Month: November 2006

The Incomplete Manifesto

I stumbled upon The Incomplete Manifesto for Growth recently and instantly bookmarked it.

Written in 1998, the Incomplete Manifesto is an articulation of statements
that exemplify Bruce Mau‘s beliefs, motivations and strategies…

First of all, I love manifestos. Forget business plans and mission statements. Sit down, write down a list of principles you truly believe in and get to work. Iterate if necessary. Goals are important, but must be attained under a core set of ideals (“Don’t be evil“). Culture over best practices. I love the the little bits of wisdom that make up The Incomplete Manifesto. For instance,

6. Capture accidents. The wrong answer is the right answer in search of a different question. Collect wrong
answers as part of the process. Ask different questions.

Here’s another good one:

16. Collaborate. The space between people working together is filled with conflict, friction, strife,
exhilaration, delight, and vast creative potential.

And another:

29. Think with your mind. Forget technology. Creativity is not device-dependent.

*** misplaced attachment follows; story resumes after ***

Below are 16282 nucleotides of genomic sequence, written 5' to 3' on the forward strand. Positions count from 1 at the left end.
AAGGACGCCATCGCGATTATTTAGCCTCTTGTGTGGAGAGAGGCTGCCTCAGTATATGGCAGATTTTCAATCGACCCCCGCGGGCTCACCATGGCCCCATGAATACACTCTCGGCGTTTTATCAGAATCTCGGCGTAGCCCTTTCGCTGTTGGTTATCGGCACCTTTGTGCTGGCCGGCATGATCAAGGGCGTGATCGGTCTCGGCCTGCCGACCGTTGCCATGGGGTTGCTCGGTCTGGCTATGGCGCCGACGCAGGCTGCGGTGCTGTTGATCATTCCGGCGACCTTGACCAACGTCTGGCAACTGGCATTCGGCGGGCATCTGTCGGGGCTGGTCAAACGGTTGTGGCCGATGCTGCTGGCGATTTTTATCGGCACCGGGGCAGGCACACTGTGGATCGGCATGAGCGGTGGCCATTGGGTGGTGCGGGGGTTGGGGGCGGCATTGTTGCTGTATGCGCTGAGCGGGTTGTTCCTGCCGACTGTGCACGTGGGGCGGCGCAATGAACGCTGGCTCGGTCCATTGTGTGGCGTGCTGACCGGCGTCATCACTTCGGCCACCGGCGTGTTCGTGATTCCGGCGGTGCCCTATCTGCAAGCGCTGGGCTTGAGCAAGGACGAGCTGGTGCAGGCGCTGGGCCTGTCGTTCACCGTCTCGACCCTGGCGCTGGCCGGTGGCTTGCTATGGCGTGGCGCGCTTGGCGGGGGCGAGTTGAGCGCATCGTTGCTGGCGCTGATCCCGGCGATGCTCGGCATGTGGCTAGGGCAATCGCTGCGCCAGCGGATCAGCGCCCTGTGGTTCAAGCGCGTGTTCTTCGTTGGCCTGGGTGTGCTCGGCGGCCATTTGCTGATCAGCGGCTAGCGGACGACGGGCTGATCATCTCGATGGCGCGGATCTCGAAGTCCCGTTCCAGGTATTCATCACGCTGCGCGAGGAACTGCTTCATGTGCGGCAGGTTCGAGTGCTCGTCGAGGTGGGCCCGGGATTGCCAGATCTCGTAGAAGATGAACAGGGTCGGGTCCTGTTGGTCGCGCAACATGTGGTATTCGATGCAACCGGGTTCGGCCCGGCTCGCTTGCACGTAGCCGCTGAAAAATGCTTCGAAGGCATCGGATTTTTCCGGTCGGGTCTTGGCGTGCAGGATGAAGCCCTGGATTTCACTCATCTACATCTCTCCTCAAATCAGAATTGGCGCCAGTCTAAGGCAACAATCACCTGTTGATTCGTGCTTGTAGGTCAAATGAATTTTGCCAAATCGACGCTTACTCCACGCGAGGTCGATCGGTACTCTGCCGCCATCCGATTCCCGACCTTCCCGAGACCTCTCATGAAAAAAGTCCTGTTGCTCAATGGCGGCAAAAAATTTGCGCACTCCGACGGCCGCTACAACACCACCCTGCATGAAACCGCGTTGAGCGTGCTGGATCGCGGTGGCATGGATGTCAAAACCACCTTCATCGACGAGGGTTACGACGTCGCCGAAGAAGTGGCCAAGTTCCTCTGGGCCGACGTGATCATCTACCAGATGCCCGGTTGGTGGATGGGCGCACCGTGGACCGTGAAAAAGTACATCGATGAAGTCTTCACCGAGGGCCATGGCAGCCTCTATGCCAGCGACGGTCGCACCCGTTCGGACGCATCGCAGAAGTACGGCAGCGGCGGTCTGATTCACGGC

In total, there are 43 parts to the Incomplete Manifesto for Growth. I also love that it’s incomplete; it’s a work in progress – just like a business.

Associations can not be sued for blogger comments

This is a huge breakthrough for association ed's and board members who fear the legal implications of having a blog associated with the organization. It appears

Bloggers and website owners cannot be sued for posting libelous or
defamatory comments written by third parties, the California Supreme
Court has ruled. The court said only the original authors of comments
published online can be sued.

*This was originally discovered by high context consulting

Blog Spam

Have you noticed that your blog is getting some very unusual comments? Perhaps something that in Chinese or maybe it slightly pertains to your post. It has always been a suspicion of ours that people are paid to manually enter in comments with CAPTCHA systems in place. Apparently these are coming from developing countries as I found proof today that this exists. So how useful is the Completely Automated Public Turing test to tell Computers and Humans Apart (CAPTCHA)? What’s next?

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